Urologist finds Haiti to be an opportunity for service
Dr. Robert Eyre is a Brigham and Women's Faulkner Hospital urologist who, on his two trips to Haiti, discovered himself, with his colleagues, providing care far from his usual practice.
"We did everything from skin grafts and palliative mastectomies to umbilical hernia repairs and plastic reconstruction," he said, "and patients ranged in age from 6 weeks to over 80 years of age."
Dr. Eyre has been to Haiti twice now, on trips sponsored by Salva Vida, the charitable foundation of the Catholic hospital system in Richmond, VA.
"We did our work in Jacmel, Haiti, on the southwestern coast, about a four hour harrowing drive over the mountains, in January 2012 and February 2013," said Dr. Eyre, invited by his medical school friend Dr. Fred McGlynn, "who asked me to join his group, as there had never been any urologic care in Jacmel.
"In 2012 the facility had only one rudimentary operating room, and we had to carry in every piece of equipment, IV bag, suture, drape, gown, etc. with us. The power frequently went off, and we had only one OR light that occasionally worked, so I wore a battery-powered headlamp to do all the surgeries."
In November, 2012, Dr. Eyre joined Dr. Glynn to scout out a new facility in Jacmel and to screen patients for a planned week-long trip in February 2013. Dr. Eyre's son, Andrew, a second-year emergency medicine resident at BWH and MGH, provided anesthesia care and surgery assistance. For this trip, they joined Community Coalition of Haiti (CCH) dedicated to improving health care in southwestern Haiti.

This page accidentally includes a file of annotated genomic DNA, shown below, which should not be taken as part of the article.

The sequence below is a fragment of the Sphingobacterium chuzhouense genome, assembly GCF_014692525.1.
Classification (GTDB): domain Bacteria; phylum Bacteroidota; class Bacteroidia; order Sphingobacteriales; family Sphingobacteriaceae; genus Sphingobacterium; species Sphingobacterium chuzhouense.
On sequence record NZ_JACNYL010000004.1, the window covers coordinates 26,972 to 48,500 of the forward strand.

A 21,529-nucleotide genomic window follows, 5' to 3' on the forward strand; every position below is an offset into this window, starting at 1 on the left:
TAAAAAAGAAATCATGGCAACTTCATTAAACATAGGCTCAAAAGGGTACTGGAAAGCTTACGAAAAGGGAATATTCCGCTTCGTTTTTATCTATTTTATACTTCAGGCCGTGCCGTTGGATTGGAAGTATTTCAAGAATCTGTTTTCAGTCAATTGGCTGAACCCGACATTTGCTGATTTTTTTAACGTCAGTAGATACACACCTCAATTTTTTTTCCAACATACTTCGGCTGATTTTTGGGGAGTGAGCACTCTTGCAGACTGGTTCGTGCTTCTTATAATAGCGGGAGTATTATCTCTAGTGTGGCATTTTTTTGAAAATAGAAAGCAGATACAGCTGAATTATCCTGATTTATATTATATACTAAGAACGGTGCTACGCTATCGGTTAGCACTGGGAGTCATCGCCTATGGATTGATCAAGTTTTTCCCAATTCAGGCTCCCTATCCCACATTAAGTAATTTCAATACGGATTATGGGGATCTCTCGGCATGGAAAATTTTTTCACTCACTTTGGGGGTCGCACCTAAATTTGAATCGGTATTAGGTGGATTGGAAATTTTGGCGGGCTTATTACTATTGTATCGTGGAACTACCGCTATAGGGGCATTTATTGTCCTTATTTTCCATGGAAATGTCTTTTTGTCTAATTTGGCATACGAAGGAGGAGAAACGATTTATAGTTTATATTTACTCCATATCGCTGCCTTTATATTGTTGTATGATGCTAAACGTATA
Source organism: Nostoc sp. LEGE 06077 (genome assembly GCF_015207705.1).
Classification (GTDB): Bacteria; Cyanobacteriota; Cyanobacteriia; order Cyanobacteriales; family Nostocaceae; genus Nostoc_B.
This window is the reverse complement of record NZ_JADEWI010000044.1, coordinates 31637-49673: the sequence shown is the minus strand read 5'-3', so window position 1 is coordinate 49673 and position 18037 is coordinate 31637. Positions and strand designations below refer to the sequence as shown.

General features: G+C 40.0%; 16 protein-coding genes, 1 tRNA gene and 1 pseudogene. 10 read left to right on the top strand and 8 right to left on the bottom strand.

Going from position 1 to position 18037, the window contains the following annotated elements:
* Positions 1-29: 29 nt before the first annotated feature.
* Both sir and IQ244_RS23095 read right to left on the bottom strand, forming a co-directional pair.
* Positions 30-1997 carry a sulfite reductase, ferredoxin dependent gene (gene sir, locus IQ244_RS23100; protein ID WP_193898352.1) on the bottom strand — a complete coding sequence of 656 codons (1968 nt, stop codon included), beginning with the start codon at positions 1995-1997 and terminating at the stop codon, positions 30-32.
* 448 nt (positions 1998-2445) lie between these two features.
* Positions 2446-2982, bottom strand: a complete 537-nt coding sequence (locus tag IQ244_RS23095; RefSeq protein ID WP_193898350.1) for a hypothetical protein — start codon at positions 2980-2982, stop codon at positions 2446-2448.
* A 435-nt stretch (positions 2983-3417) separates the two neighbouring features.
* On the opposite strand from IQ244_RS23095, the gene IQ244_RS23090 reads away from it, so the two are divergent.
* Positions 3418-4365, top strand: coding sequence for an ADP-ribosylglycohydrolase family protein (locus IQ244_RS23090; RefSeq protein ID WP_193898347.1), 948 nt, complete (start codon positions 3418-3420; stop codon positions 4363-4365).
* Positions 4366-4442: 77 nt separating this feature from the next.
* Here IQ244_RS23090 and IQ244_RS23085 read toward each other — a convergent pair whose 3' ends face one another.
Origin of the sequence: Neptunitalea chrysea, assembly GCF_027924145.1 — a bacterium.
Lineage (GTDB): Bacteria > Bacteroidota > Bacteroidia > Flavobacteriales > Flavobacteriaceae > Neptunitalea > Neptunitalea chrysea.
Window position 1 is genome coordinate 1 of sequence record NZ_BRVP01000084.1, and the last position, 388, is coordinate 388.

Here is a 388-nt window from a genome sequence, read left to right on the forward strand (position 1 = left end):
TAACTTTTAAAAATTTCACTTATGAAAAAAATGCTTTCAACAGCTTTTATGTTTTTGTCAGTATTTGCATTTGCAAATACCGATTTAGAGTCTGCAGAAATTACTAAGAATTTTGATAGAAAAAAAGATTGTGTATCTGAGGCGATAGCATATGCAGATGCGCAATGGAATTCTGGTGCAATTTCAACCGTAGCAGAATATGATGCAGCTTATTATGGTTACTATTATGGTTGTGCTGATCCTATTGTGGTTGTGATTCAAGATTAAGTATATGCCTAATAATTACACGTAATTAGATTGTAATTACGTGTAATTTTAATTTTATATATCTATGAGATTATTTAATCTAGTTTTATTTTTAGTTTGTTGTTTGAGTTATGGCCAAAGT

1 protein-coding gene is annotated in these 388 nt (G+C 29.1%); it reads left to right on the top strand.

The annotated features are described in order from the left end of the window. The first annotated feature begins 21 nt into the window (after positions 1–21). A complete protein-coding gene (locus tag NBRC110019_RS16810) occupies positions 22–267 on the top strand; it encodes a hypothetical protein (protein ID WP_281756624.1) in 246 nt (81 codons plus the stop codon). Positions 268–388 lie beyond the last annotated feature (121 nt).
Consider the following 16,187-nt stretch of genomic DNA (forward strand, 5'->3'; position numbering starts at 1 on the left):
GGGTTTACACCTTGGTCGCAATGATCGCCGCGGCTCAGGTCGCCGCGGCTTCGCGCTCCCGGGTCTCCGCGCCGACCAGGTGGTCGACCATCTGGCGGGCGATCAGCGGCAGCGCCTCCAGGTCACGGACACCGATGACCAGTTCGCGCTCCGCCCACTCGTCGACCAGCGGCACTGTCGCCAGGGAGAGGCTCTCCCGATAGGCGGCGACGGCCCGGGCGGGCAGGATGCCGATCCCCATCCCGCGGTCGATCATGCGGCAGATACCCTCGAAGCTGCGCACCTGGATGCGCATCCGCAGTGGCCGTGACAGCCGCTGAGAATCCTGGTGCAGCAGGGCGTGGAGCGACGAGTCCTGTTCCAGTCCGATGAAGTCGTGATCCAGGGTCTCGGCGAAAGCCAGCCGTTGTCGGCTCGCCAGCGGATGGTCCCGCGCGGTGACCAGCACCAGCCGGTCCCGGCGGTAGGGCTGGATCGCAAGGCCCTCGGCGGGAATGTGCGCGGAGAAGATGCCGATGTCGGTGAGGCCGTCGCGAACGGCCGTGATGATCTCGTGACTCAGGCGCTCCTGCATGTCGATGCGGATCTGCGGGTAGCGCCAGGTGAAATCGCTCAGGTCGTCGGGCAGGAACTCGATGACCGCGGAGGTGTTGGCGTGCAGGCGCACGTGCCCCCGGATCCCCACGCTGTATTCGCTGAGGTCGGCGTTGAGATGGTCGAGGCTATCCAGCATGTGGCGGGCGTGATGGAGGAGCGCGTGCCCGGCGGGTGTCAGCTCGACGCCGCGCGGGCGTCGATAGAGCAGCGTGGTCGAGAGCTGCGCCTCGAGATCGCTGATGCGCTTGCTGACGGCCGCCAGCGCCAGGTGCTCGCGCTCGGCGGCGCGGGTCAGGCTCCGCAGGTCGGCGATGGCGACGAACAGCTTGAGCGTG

"They had built an incredible clinic, including outpatient, rehab and operating rooms, about two blocks from the hospital where we worked last year, and we were able to complete 31 cases in three and a half days of operating, compared to only 17 the previous year."
Despite these improvements, the team had to bring in much of the equipment they needed.
"They have no lab work, x-rays, or other services available and many patients walk into the clinic hoping that they can have an operation that day or the next, as word spreads quickly when we are there," said Dr. Eyre. "One fellow walked in with a huge mass on his ear that I was able to remove and do a nice plastic reconstruction. It is very gratifying to be able to do the kinds of interesting cases that we learned how to do in training."
Dr. Eyre noted that he was able to put together small instrument packs from central supply at Brigham and Women's Faulkner Hospital. "Many Haitian employees who worked in CPD wished they could go with me and sent their prayers," he said, "and many of my patients have generously donated to support the expenses of some of the staff who travel with us."
A 2012 photo of the St. Michel clinic waiting area in Jacmel, Haiti
Dr. Robert Eyre’s son, Andrew, holds a young patient after his father completed an umbilical hernia repair and circumcision on the child. Dr. Andrew Eyre had fashioned the pants the patient is wearing out of a surgical drape.
Dr. Robert Eyre with his patient following plastic reconstruction on the ear.